SAN FRANCISCO — The email announcement for Kimetha Vanderveen at Peter Mendenhall Gallery (February 11–April 1, 2023) reminded me of the afternoon I spent in her sunlit studio in San Francisco’s Hunter’s Point Shipyard at the end of October 2022. Until then I had seen her work only digitally, not in person. After an email introduction from a mutual friend, we met in a coffee shop in early February 2022 in New York’s Koreatown. Even though I had no idea when, or even if, I would travel again at that point, I told Kimetha that I would visit her studio the next time I was in San Francisco. Something about the work’s modest scale and evocation of light through materiality piqued my curiosity. This is how, six months later, I ended up in her studio.
As Vanderveen began to show me her works, many of them nuanced monochromatic oil paintings on panels that were less than eight by eight inches, I returned to a question asked by Joe Brainard and Thomas Nozkowski: how big does a work of art have to be? Though certainly many abstract artists working monochromatically have made larger pieces, I did not feel that Vanderveen’s works needed to be bigger. What was it about them that demanded they be small?
We often think of monochromatic paintings as a solid field of a single color. Vanderveen does something different. She paints one pale color over another so that traces of the previous layer peek through faintly. In one work, I found myself focusing on a brushstroke that moves across the surface, gently and precisely, causing the color on each side of it to change slightly. Vanderveen is a tonalist. Her paintings are about the interaction of materiality and light, the bond between the palpable and ephemeral world in which we live.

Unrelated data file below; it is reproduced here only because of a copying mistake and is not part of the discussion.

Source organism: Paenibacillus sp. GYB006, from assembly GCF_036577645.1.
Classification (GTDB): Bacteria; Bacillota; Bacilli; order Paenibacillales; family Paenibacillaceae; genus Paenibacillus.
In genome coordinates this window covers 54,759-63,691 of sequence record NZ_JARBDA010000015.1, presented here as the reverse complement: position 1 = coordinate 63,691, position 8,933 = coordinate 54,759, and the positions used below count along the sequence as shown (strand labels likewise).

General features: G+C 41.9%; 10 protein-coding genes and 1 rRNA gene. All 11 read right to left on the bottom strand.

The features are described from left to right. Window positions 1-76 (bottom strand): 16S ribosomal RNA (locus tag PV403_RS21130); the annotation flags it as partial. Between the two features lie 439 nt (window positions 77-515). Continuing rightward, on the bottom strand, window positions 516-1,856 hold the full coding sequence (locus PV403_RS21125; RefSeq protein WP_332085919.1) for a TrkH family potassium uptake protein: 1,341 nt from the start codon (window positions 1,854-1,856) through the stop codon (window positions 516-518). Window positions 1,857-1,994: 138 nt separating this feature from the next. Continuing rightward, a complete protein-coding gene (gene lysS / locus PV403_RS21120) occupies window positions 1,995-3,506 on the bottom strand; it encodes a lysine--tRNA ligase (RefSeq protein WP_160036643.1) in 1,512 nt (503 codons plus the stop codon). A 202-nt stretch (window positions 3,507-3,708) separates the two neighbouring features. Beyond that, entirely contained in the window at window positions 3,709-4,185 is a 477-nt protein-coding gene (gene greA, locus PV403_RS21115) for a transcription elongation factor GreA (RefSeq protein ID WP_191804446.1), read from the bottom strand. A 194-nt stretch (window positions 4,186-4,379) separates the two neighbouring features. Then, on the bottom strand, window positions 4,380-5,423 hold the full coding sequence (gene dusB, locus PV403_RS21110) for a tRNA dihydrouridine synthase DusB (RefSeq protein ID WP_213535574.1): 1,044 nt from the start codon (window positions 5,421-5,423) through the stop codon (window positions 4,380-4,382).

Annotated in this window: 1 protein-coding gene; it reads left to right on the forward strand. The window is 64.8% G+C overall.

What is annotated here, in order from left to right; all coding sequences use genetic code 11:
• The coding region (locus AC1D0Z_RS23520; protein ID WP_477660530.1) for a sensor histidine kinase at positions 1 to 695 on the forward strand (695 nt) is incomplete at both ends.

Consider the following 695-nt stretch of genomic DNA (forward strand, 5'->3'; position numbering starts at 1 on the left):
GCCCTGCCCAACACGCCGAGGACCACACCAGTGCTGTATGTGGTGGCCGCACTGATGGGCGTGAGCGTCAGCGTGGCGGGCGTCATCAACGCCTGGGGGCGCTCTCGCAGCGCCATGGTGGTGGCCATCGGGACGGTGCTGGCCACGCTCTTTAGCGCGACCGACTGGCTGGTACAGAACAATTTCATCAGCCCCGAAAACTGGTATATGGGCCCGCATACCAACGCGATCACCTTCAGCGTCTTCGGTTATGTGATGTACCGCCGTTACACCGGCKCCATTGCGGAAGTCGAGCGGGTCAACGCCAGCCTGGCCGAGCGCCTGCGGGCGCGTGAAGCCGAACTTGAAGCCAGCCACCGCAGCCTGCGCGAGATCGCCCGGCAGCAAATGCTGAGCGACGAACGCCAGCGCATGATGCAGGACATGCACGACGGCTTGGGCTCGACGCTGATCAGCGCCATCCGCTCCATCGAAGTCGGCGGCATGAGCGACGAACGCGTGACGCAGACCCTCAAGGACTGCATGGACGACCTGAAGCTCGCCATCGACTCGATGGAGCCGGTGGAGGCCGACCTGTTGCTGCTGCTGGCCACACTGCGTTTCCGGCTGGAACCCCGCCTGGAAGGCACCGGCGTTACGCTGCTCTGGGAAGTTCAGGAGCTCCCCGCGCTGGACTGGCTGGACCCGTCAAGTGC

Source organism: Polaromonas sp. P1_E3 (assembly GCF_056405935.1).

Vanderveen wants the viewer to scrutinize her paintings, to become aware of the tonal shifts and gradations, as well as the interaction between the paint and the light emanating from its material surface. They are meditations on time passing, which I think is the essential subject of her work.
As soon as I saw the watercolors that Vanderveen had placed on the table before me in her studio, I wanted to write about them. The 15 watercolors, each measuring five by seven inches, were all made near a lake in Camden, Maine, over the course of a few hours in the summer of 2022; she started in the early morning and stopped in the mid-afternoon. They are a quietly joyous diary of light changing and time’s passage. At the same time, the sense of time passing and the aloofness of the material world introduce notes of loss and mourning into each view.
Vanderveen divides the horizontal format into three areas: lake, hills, and sky. The middle band is generally the darkest in color and the most defined in shape. The perspective shifts throughout, as the artist changes her position slightly or gazes in a different direction. She seems to have used only four pale colors in all the works: gray, blue, green, and yellow. The paper’s surface always peeks through. While she used a brush, the dried puddles or stains show no sign of her hand. Some of the works approach representation, while others only cohered as landscapes after I reminded myself of what I was looking at — and even then I was not always sure of what I was seeing. That slippage seems to me to be crucial to the paintings. Vanderveen is not trying to name something so much as depict — in these works at least — change and impermanence, the passing moment. If the watercolors are meant to be memory aids, a record of a day spent by a lake in Camden, they are also about a world disappearing from sight and the faultiness of memory. The modestly scaled watercolors hover between form and dissipation. I remembered the first stanza of Henry Vaughn’s poem “They Are All Gone into the World of Light”:
They are all gone into the world of light! And I alone sit ling’ring here; Their very memory is fair and bright, And my sad thoughts doth clear.
This is why I kept looking at Vanderveen’s paintings and watercolors, and why they have stayed in my mind.
Kimetha Vanderveen continues at Peter Mendenhall Gallery (180 South Lake Avenue, Suite 110, Pasadena, California) through April 1. The exhibition was organized by the gallery.